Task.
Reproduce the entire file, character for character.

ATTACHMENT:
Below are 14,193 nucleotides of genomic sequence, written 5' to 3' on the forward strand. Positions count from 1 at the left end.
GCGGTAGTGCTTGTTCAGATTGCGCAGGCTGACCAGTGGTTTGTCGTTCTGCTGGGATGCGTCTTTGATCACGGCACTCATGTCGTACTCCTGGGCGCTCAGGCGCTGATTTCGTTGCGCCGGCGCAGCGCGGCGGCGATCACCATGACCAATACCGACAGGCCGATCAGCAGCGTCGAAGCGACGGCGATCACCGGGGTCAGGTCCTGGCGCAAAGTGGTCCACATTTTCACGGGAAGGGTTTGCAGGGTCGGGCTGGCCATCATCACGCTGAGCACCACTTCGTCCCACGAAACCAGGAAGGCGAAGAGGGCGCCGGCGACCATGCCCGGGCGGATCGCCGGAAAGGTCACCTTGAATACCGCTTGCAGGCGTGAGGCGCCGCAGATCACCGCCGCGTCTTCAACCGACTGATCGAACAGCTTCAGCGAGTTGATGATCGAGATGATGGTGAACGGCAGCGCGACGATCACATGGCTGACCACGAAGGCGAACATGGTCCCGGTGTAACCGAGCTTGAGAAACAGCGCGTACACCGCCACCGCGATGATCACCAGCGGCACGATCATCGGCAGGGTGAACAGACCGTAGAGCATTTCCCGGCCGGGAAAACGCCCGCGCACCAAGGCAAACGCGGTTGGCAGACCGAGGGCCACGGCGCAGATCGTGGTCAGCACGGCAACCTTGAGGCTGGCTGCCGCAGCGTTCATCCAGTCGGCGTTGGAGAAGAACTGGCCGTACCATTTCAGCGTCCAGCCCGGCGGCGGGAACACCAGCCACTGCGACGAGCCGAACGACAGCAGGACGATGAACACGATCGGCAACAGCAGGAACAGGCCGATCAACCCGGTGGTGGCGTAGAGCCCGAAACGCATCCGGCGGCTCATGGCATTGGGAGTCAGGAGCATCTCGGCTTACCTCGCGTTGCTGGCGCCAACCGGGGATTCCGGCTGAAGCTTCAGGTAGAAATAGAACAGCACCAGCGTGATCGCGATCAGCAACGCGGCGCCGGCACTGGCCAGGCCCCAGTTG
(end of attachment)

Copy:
Below are 14,193 nucleotides of genomic sequence, written 5' to 3' on the forward strand. Positions count from 1 at the left end.
GCGGTAGTGCTTGTTCAGATTGCGCAGGCTGACCAGTGGTTTGTCGTTCTGCTGGGATGCGTCTTTGATCACGGCACTCATGTCGTACTCCTGGGCGCTCAGGCGCTGATTTCGTTGCGCCGGCGCAGCGCGGCGGCGATCACCATGACCAATACCGACAGGCCGATCAGCAGCGTCGAAGCGACGGCGATCACCGGGGTCAGGTCCTGGCGCAAAGTGGTCCACATTTTCACGGGAAGGGTTTGCAGGGTCGGGCTGGCCATCATCACGCTGAGCACCACTTCGTCCCACGAAACCAGGAAGGCGAAGAGGGCGCCGGCGACCATGCCCGGGCGGATCGCCGGAAAGGTCACCTTGAATACCGCTTGCAGGCGTGAGGCGCCGCAGATCACCGCCGCGTCTTCAACCGACTGATCGAACAGCTTCAGCGAGTTGATGATCGAGATGATGGTGAACGGCAGCGCGACGATCACATGGCTGACCACGAAGGCGAACATGGTCCCGGTGTAACCGAGCTTGAGAAACAGCGCGTACACCGCCACCGCGATGATCACCAGCGGCACGATCATCGGCAGGGTGAACAGACCGTAGAGCATTTCCCGGCCGGGAAAACGCCCGCGCACCAAGGCAAACGCGGTTGGCAGACCGAGGGCCACGGCGCAGATCGTGGTCAGCACGGCAACCTTGAGGCTGGCTGCCGCAGCGTTCATCCAGTCGGCGTTGGAGAAGAACTGGCCGTACCATTTCAGCGTCCAGCCCGGCGGCGGGAACACCAGCCACTGCGACGAGCCGAACGACAGCAGGACGATGAACACGATCGGCAACAGCAGGAACAGGCCGATCAACCCGGTGGTGGCGTAGAGCCCGAAACGCATCCGGCGGCTCATGGCATTGGGAGTCAGGAGCATCTCGGCTTACCTCGCGTTGCTGGCGCCAACCGGGGATTCCGGCTGAAGCTTCAGGTAGAAATAGAACAGCACCAGCGTGATCGCGATCAGCAACGCGGCGCCGGCACTGGCCAGGCCCCAGTTG